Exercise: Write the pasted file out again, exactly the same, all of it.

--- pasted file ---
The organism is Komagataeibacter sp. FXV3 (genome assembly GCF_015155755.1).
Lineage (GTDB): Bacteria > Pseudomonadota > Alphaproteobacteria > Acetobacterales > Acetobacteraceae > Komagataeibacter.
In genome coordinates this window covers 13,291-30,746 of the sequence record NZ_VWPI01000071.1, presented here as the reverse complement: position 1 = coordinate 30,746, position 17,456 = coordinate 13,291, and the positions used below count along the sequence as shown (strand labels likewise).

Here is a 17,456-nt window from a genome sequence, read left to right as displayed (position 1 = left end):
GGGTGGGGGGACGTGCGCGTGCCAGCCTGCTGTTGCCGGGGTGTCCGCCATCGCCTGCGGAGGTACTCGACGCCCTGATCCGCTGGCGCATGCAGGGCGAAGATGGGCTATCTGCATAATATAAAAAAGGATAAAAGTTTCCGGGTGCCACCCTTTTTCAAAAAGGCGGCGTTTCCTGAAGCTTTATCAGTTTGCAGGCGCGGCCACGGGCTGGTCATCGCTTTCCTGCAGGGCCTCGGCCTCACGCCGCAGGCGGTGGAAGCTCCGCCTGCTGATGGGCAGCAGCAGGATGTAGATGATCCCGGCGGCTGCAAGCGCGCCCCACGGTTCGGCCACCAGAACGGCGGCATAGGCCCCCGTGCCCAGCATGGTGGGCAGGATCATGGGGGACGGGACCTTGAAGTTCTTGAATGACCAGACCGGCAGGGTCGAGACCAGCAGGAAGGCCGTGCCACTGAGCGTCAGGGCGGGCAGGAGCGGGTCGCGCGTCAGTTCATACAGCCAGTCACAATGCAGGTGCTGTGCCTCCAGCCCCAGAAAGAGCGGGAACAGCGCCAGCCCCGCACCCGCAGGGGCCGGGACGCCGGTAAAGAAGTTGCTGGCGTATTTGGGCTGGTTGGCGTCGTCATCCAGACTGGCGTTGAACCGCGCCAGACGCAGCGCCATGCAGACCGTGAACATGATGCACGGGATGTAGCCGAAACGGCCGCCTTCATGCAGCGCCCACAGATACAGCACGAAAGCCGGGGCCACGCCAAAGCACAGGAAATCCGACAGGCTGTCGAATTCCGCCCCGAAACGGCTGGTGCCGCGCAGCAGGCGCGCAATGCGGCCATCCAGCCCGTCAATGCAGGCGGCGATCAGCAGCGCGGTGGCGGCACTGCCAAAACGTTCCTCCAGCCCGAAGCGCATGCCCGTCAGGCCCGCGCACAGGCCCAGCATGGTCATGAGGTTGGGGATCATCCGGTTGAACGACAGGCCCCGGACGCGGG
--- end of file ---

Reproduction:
The organism is Komagataeibacter sp. FXV3 (genome assembly GCF_015155755.1).
Lineage (GTDB): Bacteria > Pseudomonadota > Alphaproteobacteria > Acetobacterales > Acetobacteraceae > Komagataeibacter.
In genome coordinates this window covers 13,291-30,746 of the sequence record NZ_VWPI01000071.1, presented here as the reverse complement: position 1 = coordinate 30,746, position 17,456 = coordinate 13,291, and the positions used below count along the sequence as shown (strand labels likewise).

Here is a 17,456-nt window from a genome sequence, read left to right as displayed (position 1 = left end):
GGGTGGGGGGACGTGCGCGTGCCAGCCTGCTGTTGCCGGGGTGTCCGCCATCGCCTGCGGAGGTACTCGACGCCCTGATCCGCTGGCGCATGCAGGGCGAAGATGGGCTATCTGCATAATATAAAAAAGGATAAAAGTTTCCGGGTGCCACCCTTTTTCAAAAAGGCGGCGTTTCCTGAAGCTTTATCAGTTTGCAGGCGCGGCCACGGGCTGGTCATCGCTTTCCTGCAGGGCCTCGGCCTCACGCCGCAGGCGGTGGAAGCTCCGCCTGCTGATGGGCAGCAGCAGGATGTAGATGATCCCGGCGGCTGCAAGCGCGCCCCACGGTTCGGCCACCAGAACGGCGGCATAGGCCCCCGTGCCCAGCATGGTGGGCAGGATCATGGGGGACGGGACCTTGAAGTTCTTGAATGACCAGACCGGCAGGGTCGAGACCAGCAGGAAGGCCGTGCCACTGAGCGTCAGGGCGGGCAGGAGCGGGTCGCGCGTCAGTTCATACAGCCAGTCACAATGCAGGTGCTGTGCCTCCAGCCCCAGAAAGAGCGGGAACAGCGCCAGCCCCGCACCCGCAGGGGCCGGGACGCCGGTAAAGAAGTTGCTGGCGTATTTGGGCTGGTTGGCGTCGTCATCCAGACTGGCGTTGAACCGCGCCAGACGCAGCGCCATGCAGACCGTGAACATGATGCACGGGATGTAGCCGAAACGGCCGCCTTCATGCAGCGCCCACAGATACAGCACGAAAGCCGGGGCCACGCCAAAGCACAGGAAATCCGACAGGCTGTCGAATTCCGCCCCGAAACGGCTGGTGCCGCGCAGCAGGCGCGCAATGCGGCCATCCAGCCCGTCAATGCAGGCGGCGATCAGCAGCGCGGTGGCGGCACTGCCAAAACGTTCCTCCAGCCCGAAGCGCATGCCCGTCAGGCCCGCGCACAGGCCCAGCATGGTCATGAGGTTGGGGATCATCCGGTTGAACGACAGGCCCCGGACGCGGG